Saturday, March 23, 2013

The Knife of Never Letting Go by Patrick Ness

My rating: 4 of 5 stars
I expect the books I read to have a beginning, a middle, and an end. The Knife of Never Letting Go has the first two, but not the third. I understand that a series can benefit from a cliffhanger, but each book should be able to stand on its own. Think of The Hunger Games. It pulls its readers into its fictional world and leaves us wanting more, yet it is a complete story. The Knife of Never Letting Go comes close to doing that. If it had ended a little sooner it would have at least appeared to have a resolution, but it didn't.

That said, I loved most of the other aspects of this book.

The most fascinating idea in the novel is the introduction of something in this new world that gives women a great advantage over men in the battle of the sexes. How people react to this new gender difference ranges from the extreme reaction in Prentisstown to the no secrets relationship between Hildy and Tam in Farbranch. Every response seemed believable.

The relationship between Todd and Viola grew beautifully. They started out uncertain of each other. Viola wouldn't even speak with Todd when they first met. And Todd believed the fact that he was near Viola could possibly kill her. He felt guilty, but didn't act as if he would miss her. Their attachment grew stronger as they got to know each other and to depend on each other.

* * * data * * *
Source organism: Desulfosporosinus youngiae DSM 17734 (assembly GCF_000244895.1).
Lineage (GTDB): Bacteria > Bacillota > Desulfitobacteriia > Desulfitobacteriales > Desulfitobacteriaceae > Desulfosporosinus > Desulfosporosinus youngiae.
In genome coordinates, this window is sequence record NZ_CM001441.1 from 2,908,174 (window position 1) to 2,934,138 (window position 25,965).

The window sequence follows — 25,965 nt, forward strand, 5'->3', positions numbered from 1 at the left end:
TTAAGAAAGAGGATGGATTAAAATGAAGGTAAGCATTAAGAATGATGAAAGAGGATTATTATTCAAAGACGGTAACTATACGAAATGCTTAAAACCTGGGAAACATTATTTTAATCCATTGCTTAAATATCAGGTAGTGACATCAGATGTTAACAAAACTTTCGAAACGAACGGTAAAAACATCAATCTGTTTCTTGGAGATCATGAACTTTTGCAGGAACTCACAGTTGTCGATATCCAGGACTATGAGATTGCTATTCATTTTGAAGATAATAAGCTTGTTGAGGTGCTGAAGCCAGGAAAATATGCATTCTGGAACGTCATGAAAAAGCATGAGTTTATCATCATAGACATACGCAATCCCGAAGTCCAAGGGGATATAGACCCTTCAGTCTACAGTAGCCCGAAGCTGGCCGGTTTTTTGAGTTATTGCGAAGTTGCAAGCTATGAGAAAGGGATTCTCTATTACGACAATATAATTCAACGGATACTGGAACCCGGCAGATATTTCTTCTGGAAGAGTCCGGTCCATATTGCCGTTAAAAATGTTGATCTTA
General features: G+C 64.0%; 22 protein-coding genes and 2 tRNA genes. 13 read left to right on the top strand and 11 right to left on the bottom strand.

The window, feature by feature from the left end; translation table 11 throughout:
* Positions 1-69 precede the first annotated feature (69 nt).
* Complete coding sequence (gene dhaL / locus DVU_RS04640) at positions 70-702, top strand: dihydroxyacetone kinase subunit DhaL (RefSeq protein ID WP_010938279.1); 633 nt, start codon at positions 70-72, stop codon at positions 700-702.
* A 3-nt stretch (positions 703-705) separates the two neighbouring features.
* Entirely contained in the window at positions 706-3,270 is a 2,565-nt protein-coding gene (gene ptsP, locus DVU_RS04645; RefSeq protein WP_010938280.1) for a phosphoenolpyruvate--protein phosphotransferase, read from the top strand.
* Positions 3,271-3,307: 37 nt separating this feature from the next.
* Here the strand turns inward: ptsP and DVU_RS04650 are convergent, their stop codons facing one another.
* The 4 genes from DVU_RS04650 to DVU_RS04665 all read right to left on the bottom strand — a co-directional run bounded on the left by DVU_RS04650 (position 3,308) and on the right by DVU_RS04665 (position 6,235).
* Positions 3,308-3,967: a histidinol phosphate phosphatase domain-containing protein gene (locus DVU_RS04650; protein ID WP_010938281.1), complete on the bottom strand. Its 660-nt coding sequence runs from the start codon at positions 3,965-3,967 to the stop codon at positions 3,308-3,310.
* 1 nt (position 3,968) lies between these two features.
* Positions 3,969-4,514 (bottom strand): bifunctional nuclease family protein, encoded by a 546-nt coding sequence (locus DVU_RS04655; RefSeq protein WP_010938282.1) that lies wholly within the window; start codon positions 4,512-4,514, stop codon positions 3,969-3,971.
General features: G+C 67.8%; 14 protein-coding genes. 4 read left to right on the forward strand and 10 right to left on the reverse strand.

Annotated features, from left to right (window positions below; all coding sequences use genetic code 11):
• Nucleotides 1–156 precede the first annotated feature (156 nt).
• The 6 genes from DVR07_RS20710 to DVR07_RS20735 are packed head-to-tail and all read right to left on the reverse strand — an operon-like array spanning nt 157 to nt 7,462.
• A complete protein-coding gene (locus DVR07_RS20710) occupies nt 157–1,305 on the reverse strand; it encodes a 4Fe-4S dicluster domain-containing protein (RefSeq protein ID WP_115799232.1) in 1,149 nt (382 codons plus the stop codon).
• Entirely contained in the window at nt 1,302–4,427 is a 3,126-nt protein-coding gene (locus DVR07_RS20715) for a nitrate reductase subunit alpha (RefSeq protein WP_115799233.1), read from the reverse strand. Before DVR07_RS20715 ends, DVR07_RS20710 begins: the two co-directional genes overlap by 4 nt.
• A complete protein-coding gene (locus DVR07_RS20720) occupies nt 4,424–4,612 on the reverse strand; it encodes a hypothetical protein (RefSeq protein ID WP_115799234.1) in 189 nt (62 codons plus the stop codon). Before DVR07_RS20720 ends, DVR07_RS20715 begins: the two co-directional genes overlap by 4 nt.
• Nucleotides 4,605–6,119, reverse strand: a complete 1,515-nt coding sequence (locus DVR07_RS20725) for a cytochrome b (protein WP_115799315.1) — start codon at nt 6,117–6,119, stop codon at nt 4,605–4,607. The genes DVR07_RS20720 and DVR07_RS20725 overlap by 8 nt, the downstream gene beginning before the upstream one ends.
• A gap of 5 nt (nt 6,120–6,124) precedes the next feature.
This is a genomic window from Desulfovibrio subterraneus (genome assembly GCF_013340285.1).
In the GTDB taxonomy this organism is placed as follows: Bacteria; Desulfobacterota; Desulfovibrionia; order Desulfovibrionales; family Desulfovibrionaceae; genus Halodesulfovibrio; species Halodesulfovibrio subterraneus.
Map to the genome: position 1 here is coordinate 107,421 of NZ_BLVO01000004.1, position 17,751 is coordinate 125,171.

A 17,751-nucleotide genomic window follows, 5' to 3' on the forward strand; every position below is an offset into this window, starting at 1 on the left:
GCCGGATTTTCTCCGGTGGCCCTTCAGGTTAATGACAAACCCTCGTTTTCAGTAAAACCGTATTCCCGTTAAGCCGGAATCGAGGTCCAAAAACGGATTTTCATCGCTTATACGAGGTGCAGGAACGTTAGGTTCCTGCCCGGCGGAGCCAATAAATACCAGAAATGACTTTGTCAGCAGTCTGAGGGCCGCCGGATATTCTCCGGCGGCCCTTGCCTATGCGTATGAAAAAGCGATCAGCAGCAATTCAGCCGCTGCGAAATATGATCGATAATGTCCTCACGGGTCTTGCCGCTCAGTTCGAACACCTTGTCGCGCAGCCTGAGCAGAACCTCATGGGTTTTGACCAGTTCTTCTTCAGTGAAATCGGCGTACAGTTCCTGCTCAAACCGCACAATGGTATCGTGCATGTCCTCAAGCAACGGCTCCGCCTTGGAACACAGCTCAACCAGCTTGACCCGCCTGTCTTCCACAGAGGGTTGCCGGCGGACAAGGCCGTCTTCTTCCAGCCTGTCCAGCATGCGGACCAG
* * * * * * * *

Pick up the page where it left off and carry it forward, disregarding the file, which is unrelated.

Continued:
I also loved Todd's relationship with his dog, Manchee. In the world of this novel, animals can speak. They don't speak with the subtleties of a human mind, because they still think like animals. They're concern is focused primarily on the moment at hand, on eating and avoiding being eaten. But in his own beautiful, dog way Manchee speaks of love and loyalty. Manchee was my favorite character in the story.

I had trouble with the character of Aaron, who was so resilient he reminded me of Freddy Krueger in A Nightmare on Elm Street. After awhile he became silly, but I felt the two Mr. Prentisses, both jr. and sr., made very interesting villains. I enjoyed the convoluted rational they had for their need to go after Todd.

I haven't read the other books in the series, but if they are like this one, they are worth reading. I would recommend this book to someone looking to read another YA series.

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